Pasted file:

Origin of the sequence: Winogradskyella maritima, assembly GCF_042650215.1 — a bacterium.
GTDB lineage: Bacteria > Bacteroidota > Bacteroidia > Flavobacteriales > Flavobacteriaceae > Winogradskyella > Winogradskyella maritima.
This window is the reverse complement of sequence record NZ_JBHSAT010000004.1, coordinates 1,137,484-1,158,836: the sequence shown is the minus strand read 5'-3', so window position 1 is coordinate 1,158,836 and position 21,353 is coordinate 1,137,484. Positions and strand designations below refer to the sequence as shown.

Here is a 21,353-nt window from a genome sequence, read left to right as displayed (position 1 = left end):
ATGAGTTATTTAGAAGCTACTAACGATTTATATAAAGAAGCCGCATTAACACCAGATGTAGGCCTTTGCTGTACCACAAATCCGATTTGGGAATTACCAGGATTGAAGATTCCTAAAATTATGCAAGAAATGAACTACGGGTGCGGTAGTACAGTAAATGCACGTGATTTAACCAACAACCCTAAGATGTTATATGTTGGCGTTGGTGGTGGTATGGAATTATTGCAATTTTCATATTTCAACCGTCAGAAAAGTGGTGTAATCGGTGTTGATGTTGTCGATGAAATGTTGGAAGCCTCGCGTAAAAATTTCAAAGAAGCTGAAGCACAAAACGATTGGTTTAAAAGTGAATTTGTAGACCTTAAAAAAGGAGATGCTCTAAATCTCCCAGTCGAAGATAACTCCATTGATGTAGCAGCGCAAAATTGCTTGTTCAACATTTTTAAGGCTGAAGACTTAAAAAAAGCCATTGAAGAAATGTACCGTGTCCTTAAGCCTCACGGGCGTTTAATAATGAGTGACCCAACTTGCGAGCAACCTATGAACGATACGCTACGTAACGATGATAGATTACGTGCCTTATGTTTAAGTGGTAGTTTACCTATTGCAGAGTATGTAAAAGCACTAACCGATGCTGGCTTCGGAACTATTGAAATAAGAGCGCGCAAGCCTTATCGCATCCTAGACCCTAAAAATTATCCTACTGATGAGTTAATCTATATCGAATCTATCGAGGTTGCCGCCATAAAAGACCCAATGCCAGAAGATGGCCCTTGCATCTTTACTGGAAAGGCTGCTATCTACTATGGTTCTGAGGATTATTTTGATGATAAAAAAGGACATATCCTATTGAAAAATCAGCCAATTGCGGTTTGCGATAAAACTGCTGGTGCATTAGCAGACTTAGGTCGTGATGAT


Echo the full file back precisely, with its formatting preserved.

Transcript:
Origin of the sequence: Winogradskyella maritima, assembly GCF_042650215.1 — a bacterium.
GTDB lineage: Bacteria > Bacteroidota > Bacteroidia > Flavobacteriales > Flavobacteriaceae > Winogradskyella > Winogradskyella maritima.
This window is the reverse complement of sequence record NZ_JBHSAT010000004.1, coordinates 1,137,484-1,158,836: the sequence shown is the minus strand read 5'-3', so window position 1 is coordinate 1,158,836 and position 21,353 is coordinate 1,137,484. Positions and strand designations below refer to the sequence as shown.

Here is a 21,353-nt window from a genome sequence, read left to right as displayed (position 1 = left end):
ATGAGTTATTTAGAAGCTACTAACGATTTATATAAAGAAGCCGCATTAACACCAGATGTAGGCCTTTGCTGTACCACAAATCCGATTTGGGAATTACCAGGATTGAAGATTCCTAAAATTATGCAAGAAATGAACTACGGGTGCGGTAGTACAGTAAATGCACGTGATTTAACCAACAACCCTAAGATGTTATATGTTGGCGTTGGTGGTGGTATGGAATTATTGCAATTTTCATATTTCAACCGTCAGAAAAGTGGTGTAATCGGTGTTGATGTTGTCGATGAAATGTTGGAAGCCTCGCGTAAAAATTTCAAAGAAGCTGAAGCACAAAACGATTGGTTTAAAAGTGAATTTGTAGACCTTAAAAAAGGAGATGCTCTAAATCTCCCAGTCGAAGATAACTCCATTGATGTAGCAGCGCAAAATTGCTTGTTCAACATTTTTAAGGCTGAAGACTTAAAAAAAGCCATTGAAGAAATGTACCGTGTCCTTAAGCCTCACGGGCGTTTAATAATGAGTGACCCAACTTGCGAGCAACCTATGAACGATACGCTACGTAACGATGATAGATTACGTGCCTTATGTTTAAGTGGTAGTTTACCTATTGCAGAGTATGTAAAAGCACTAACCGATGCTGGCTTCGGAACTATTGAAATAAGAGCGCGCAAGCCTTATCGCATCCTAGACCCTAAAAATTATCCTACTGATGAGTTAATCTATATCGAATCTATCGAGGTTGCCGCCATAAAAGACCCAATGCCAGAAGATGGCCCTTGCATCTTTACTGGAAAGGCTGCTATCTACTATGGTTCTGAGGATTATTTTGATGATAAAAAAGGACATATCCTATTGAAAAATCAGCCAATTGCGGTTTGCGATAAAACTGCTGGTGCATTAGCAGACTTAGGTCGTGATGAT